In addition to having a profound potential effect on agriculture, a
depleted ozone layer affects wildlife in the same indiscriminate manner. Since
ozone depletion leads to increases in harmful UV light, it comes as no surprise
that this 'bad' light would affect the various forms of life on Earth other than
plants. Marine life is currently the most affected by increases in UV light
associated with ozone depletion. " There has been speculation that this UV could
cause a population collapse in the marine food chain, especially in
phytoplankton " ( Zimmer, 1993, p.28 ). Phytoplankton, are free floating aquatic
plants which " are the mainstay of the oceanic food chain " ( Lemonick, 1992,
p.43 ). Concerning phytoplankton, " it has been shown through laboratory
experiments that UV-A and UV-B do indeed inhibit phytoplankton photosynthesis "
( Zimmer, 1993, p.28 ). Since phytoplankton occupy such a strategic position in
the aquatic food chain, interference with phytoplanktic photosynthesis affects
the growth, development, and reproductive aspects of all marine life. Scientists
agree that " right now, the lowest levels of life are being hit hardest " by the
increase in ultraviolet light ( Rowland, 1992, p.36 ). If the lowest levels of
marine life, being phytoplankton, are oppressed by increases in UV light,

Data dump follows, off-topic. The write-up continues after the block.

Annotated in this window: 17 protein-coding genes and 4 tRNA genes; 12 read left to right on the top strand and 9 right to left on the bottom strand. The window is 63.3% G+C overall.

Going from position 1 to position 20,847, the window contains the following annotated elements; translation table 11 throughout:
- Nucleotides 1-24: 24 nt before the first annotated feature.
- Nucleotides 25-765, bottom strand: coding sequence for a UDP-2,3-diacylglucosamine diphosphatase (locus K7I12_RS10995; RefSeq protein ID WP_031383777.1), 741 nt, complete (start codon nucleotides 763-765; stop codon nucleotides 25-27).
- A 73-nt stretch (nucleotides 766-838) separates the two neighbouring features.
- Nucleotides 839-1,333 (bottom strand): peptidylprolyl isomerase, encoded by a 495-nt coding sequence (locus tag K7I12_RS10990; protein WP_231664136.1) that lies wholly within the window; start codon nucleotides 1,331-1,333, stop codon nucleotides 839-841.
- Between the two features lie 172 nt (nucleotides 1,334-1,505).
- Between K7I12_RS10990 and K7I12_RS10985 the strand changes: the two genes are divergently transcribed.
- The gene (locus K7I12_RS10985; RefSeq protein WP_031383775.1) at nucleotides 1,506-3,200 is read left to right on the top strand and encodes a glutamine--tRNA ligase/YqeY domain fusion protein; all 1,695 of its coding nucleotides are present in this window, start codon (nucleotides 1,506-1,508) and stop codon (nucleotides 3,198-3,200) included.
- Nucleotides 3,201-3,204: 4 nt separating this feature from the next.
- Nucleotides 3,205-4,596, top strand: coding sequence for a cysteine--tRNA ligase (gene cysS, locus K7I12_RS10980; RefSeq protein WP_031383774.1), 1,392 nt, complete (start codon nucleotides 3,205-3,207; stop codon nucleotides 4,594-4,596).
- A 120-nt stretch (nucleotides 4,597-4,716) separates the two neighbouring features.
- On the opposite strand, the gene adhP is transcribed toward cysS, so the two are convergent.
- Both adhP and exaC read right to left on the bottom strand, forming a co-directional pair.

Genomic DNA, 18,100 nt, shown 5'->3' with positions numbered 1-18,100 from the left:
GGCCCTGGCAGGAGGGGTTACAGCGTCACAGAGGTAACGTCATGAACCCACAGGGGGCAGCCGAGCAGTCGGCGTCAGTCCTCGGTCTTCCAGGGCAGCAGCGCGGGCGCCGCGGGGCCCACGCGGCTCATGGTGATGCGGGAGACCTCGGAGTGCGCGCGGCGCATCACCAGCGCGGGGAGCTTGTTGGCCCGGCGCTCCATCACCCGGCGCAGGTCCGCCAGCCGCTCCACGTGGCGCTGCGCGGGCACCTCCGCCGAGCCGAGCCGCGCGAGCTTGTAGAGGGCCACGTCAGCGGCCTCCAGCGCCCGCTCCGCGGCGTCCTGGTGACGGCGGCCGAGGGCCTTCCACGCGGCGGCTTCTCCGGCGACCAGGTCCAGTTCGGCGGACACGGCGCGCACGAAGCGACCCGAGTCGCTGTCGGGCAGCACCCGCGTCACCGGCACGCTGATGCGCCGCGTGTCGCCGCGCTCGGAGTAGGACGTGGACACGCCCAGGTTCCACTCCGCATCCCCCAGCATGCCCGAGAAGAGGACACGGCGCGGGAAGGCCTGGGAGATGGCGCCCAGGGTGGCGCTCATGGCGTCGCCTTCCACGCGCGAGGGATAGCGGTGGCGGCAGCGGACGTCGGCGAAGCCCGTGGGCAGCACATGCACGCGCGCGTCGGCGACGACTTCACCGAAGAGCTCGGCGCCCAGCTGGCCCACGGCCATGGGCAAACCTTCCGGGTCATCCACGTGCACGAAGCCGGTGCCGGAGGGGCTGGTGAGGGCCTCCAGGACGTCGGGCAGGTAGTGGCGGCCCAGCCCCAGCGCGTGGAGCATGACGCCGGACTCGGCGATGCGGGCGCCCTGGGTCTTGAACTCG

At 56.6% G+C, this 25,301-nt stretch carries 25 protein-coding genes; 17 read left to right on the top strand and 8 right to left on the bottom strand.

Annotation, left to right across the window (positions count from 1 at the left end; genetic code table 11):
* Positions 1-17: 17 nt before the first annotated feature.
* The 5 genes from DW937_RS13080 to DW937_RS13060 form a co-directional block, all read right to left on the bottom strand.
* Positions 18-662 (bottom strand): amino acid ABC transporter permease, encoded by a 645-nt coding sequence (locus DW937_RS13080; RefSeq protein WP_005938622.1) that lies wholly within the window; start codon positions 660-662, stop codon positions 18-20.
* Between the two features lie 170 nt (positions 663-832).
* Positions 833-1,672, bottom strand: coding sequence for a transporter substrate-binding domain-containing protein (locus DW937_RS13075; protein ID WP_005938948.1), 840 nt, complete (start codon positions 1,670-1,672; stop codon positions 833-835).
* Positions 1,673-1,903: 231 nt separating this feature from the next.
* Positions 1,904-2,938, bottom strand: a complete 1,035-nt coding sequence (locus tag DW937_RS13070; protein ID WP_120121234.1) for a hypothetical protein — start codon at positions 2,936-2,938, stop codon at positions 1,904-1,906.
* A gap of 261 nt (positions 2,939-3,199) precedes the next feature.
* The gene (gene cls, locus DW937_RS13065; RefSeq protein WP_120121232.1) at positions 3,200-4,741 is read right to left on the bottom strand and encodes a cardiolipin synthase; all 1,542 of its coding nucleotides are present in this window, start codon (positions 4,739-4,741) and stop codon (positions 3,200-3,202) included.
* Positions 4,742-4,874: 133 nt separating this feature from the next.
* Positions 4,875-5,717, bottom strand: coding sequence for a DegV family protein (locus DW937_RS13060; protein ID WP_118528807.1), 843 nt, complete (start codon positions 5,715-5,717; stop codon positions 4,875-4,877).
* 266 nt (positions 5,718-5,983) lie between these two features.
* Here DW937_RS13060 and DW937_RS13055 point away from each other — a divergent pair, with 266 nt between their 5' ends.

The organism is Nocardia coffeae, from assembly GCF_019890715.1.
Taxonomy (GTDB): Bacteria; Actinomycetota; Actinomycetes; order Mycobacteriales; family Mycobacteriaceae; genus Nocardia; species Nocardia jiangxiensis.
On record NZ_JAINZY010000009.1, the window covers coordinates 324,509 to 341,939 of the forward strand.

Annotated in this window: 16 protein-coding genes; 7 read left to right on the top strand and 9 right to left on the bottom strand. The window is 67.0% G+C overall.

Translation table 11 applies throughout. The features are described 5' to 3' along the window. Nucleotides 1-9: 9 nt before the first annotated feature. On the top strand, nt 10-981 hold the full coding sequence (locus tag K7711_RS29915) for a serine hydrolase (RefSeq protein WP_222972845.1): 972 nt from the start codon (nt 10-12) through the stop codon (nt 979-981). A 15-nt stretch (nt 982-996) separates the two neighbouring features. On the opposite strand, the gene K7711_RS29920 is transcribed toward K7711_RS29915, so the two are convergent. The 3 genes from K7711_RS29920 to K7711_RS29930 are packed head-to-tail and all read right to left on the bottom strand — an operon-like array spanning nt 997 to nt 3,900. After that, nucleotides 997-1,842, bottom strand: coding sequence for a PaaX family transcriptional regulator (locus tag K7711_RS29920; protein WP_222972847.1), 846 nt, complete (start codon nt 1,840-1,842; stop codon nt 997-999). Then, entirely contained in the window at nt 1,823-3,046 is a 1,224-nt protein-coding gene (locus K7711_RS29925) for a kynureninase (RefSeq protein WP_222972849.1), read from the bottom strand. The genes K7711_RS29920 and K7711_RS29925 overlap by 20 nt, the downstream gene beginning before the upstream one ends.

species relying on the phytoplankton for sustenance cannot be far behind in
suffering the effects of a ravaged food chain. One of the species which relies
on the phytoplankton is krill which are shrimplike - vegetarians of the seas
which in turn are a principle source of sustenance for whales and the like. If
krill were to be harvested as a food resource for mankind it has been said that,
" a krill harvest would provide us with the same amount of food as 10% of the
global annual ...
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"It discloses secrets; ratifies and confirms our hopes; thrusts the coward forth to battle; eases the anxious mind of its burthen; instructs in arts. Whom has not a cheerful glass made eloquent! Whom not quite free and easy from pinching poverty!" Initially, I wanted to write this paper on substance related disorders. However, in reading the t...
It is quite evident that as technology advances m the scientific sense, we as Americans are becoming more interested. One of the conflicts that have raised concern here lately is that on . By no surprise, one of the major questions of many is whether or not these foods are safe. As altered foods continue to be produced, we will begin to see much co...